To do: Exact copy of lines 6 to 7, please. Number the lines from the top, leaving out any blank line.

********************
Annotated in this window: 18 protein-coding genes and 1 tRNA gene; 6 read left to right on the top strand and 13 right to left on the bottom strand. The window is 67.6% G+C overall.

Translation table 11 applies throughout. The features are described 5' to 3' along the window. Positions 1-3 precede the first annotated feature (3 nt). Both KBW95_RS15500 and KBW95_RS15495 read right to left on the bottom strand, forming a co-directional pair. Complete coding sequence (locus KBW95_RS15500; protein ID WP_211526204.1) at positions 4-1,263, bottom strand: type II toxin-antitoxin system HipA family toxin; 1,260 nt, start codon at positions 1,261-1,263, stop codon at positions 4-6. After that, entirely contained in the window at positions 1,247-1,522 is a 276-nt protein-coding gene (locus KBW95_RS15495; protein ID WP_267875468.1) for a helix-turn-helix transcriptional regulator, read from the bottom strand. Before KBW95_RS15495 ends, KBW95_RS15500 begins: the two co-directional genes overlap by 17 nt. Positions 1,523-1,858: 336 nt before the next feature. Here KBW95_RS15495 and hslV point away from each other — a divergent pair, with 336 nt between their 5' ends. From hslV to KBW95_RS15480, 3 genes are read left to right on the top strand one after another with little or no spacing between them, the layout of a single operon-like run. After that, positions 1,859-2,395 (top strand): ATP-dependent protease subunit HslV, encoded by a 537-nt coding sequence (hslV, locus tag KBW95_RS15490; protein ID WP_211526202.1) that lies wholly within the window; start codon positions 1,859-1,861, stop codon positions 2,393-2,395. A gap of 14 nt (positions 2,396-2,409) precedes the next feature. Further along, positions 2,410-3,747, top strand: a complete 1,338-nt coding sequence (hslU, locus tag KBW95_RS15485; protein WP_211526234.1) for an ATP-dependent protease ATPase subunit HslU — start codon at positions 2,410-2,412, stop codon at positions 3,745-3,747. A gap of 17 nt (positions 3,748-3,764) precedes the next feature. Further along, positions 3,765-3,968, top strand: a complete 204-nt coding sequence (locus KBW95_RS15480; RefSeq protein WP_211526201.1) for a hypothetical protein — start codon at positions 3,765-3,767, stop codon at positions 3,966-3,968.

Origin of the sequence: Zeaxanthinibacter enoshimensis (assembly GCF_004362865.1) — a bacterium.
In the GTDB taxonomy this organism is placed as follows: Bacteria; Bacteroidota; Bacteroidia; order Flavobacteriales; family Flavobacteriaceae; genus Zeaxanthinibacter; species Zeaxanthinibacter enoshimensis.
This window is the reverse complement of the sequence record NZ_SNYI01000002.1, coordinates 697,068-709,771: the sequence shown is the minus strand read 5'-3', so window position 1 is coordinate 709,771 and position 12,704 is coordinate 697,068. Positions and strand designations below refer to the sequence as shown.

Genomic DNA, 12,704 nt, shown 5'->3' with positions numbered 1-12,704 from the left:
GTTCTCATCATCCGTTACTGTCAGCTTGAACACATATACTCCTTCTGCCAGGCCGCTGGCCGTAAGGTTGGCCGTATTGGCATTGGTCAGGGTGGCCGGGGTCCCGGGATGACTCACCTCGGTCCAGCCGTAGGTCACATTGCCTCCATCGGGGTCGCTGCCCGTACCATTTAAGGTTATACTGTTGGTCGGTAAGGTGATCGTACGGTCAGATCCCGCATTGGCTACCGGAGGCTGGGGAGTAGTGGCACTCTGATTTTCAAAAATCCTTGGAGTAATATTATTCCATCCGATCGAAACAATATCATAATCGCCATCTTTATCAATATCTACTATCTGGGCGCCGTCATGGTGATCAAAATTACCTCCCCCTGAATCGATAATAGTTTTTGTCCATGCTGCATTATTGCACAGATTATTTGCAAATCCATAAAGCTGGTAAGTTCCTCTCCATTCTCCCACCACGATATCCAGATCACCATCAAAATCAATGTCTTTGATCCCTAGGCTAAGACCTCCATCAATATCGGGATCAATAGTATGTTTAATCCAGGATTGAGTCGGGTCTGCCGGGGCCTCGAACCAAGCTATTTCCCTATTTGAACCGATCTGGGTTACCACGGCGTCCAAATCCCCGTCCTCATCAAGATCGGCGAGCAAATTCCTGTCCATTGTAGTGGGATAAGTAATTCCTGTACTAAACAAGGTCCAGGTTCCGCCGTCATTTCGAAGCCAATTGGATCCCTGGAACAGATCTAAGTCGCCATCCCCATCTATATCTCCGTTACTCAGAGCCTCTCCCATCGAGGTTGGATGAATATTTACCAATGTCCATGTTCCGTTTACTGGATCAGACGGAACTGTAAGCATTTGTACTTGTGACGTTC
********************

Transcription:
Genomic DNA, 12,704 nt, shown 5'->3' with positions numbered 1-12,704 from the left:
GTTCTCATCATCCGTTACTGTCAGCTTGAACACATATACTCCTTCTGCCAGGCCGCTGGCCGTAAGGTTGGCCGTATTGGCATTGGTCAGGGTGGCCGGGGTCCCGGGATGACTCACCTCGGTCCAGCCGTAGGTCACATTGCCTCCATCGGGGTCGCTGCCCGTACCATTTAAGGTTATACTGTTGGTCGGTAAGGTGATCGTACGGTCAGATCCCGCATTGGCTACCGGAGGCTGGGGAGTAGTGGCACTCTGATTTTCAAAAATCCTTGGAGTAATATTATTCCATCCGATCGAAACAATATCATAATCGCCATCTTTATCAATATCTACTATCTGGGCGCCGTCATGGTGATCAAAATTACCTCCCCCTGAATCGATAATAGTTTTTGTCCATGCTGCATTATTGCACAGATTATTTGCAAATCCATAAAGCTGGTAAGTTCCTCTCCATTCTCCCACCACGATATCCAGATCACCATCAAAATCAATGTCTTTGATCCCTAGGCTAAGACCTCCATCAATATCGGGATCAATAGTATGTTTAATCCAGGATTGAGTCGGGTCTGCCGGGGCCTCGAACCAAGCTATTTCCCTATTTGAACCGATCTGGGTTACCACGGCGTCCAAATCCCCGTCCTCATCAAGATCGGCGAGCAAATTCCTGTCCATTGTAGTGGGATAAGTAATTCCTGTACTAAACAAGGTCCAGGTTCCGCCGTCATTTCGAAGCCAATTGGATCCCTGGAACAGATCTAAGTCGCCATCCCCATCTATATCTCCGTTACTCAGAGCCTCTCCCATCGAGGTTGGATGAATATTTACCAATGTCCATGTTCCGTTTACTGGATCAGACGGAACTGTAAGCATTTGTACTTGTGACGTTC